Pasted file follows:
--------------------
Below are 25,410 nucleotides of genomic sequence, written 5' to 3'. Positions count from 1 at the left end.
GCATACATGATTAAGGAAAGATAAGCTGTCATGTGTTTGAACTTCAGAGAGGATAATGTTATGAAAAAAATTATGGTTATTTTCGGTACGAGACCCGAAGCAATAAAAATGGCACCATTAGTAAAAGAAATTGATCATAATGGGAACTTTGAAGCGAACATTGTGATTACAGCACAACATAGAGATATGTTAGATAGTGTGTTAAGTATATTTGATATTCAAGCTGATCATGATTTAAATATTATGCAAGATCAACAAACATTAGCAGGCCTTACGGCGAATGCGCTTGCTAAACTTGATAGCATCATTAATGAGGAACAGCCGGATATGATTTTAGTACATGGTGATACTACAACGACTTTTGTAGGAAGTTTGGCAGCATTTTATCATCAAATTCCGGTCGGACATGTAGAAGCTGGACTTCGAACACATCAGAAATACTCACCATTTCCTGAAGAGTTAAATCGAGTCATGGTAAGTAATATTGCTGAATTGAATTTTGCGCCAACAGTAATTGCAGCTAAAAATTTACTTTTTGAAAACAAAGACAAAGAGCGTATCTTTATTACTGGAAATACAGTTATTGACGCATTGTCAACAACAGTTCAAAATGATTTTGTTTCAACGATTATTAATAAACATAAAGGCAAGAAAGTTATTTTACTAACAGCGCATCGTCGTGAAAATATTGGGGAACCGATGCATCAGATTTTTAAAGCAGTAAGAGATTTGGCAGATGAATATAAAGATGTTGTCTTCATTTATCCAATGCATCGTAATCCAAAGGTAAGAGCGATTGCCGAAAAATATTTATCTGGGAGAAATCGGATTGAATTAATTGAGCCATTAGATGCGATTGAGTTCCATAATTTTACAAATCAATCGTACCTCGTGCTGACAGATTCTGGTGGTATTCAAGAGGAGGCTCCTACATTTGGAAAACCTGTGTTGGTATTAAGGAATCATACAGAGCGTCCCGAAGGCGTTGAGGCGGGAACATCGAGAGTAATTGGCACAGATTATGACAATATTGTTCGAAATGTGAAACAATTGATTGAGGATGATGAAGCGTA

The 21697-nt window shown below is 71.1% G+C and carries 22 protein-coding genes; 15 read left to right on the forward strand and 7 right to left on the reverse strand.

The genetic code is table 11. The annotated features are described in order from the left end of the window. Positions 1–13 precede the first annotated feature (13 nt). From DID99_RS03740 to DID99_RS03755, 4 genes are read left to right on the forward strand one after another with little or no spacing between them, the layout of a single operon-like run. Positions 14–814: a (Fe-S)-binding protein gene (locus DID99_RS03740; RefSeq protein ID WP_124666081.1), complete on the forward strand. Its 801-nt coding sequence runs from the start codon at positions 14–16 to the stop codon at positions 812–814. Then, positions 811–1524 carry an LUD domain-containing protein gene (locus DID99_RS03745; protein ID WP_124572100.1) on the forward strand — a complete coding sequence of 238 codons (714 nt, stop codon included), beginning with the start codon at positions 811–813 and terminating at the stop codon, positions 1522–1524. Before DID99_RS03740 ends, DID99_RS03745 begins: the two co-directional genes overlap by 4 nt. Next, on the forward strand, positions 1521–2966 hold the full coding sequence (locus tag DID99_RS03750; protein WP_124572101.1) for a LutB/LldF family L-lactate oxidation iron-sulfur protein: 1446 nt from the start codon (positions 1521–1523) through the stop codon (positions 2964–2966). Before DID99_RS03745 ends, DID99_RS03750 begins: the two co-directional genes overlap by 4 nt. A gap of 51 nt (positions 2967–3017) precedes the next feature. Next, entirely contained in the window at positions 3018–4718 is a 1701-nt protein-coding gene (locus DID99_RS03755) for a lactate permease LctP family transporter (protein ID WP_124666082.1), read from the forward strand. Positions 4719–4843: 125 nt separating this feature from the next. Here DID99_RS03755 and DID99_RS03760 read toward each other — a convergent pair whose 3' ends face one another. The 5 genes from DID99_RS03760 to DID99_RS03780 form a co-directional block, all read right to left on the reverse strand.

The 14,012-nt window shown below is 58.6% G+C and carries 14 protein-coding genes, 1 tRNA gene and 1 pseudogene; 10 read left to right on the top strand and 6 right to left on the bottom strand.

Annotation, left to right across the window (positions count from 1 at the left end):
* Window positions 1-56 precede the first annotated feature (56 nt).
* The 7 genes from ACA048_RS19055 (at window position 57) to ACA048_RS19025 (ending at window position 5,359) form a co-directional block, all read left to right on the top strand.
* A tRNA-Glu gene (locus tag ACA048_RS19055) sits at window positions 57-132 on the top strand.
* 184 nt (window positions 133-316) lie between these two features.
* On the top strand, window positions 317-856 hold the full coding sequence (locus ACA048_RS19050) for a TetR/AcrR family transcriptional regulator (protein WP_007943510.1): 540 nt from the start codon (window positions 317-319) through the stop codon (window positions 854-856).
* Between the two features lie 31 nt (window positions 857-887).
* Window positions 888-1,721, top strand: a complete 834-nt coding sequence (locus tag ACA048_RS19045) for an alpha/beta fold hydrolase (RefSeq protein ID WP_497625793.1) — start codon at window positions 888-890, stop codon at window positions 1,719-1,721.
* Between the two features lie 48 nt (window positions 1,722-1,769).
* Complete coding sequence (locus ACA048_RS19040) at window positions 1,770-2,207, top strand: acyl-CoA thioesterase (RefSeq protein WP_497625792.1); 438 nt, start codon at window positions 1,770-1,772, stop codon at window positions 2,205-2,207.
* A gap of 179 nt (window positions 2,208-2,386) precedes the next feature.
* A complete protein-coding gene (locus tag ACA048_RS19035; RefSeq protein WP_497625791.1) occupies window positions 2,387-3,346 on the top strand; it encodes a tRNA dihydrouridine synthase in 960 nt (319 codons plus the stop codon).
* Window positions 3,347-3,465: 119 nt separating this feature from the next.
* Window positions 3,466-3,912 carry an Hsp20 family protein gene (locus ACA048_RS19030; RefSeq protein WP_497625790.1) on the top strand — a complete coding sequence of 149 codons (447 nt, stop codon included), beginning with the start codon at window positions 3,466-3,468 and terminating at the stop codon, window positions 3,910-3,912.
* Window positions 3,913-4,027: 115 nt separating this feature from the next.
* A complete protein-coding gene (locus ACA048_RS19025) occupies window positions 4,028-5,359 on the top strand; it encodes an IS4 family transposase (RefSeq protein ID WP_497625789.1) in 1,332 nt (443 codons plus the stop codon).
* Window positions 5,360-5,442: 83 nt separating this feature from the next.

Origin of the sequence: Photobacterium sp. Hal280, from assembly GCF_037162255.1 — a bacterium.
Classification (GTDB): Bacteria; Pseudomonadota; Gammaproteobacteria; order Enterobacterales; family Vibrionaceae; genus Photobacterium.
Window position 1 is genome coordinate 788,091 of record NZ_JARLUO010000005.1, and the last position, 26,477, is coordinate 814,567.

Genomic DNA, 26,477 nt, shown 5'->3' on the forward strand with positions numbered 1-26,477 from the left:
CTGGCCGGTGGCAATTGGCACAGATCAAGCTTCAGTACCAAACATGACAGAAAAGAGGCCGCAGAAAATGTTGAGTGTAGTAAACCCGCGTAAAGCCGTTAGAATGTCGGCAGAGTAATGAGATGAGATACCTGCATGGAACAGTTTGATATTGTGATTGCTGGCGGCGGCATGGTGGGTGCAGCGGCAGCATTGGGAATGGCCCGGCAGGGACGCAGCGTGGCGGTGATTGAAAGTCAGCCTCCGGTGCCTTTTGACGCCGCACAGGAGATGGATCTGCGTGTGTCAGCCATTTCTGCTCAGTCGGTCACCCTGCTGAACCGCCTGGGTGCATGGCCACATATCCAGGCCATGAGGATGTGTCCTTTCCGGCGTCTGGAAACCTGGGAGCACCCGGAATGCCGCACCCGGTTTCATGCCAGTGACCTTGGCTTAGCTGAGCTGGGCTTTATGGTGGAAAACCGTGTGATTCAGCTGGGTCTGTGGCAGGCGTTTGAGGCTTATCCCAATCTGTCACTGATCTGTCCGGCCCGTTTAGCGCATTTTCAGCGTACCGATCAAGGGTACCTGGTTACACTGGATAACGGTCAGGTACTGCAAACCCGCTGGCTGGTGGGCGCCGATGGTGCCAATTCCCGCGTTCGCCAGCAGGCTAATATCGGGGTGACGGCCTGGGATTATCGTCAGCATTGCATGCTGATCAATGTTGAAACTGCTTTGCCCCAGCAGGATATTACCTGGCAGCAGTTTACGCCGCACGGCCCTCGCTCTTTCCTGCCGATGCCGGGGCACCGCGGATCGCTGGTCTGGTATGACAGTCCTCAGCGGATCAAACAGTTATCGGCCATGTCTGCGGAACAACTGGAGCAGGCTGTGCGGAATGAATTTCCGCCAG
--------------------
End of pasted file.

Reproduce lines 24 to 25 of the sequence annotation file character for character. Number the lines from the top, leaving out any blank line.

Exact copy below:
Classification (GTDB): Bacteria; Pseudomonadota; Gammaproteobacteria; order Enterobacterales; family Vibrionaceae; genus Photobacterium.
Window position 1 is genome coordinate 788,091 of record NZ_JARLUO010000005.1, and the last position, 26,477, is coordinate 814,567.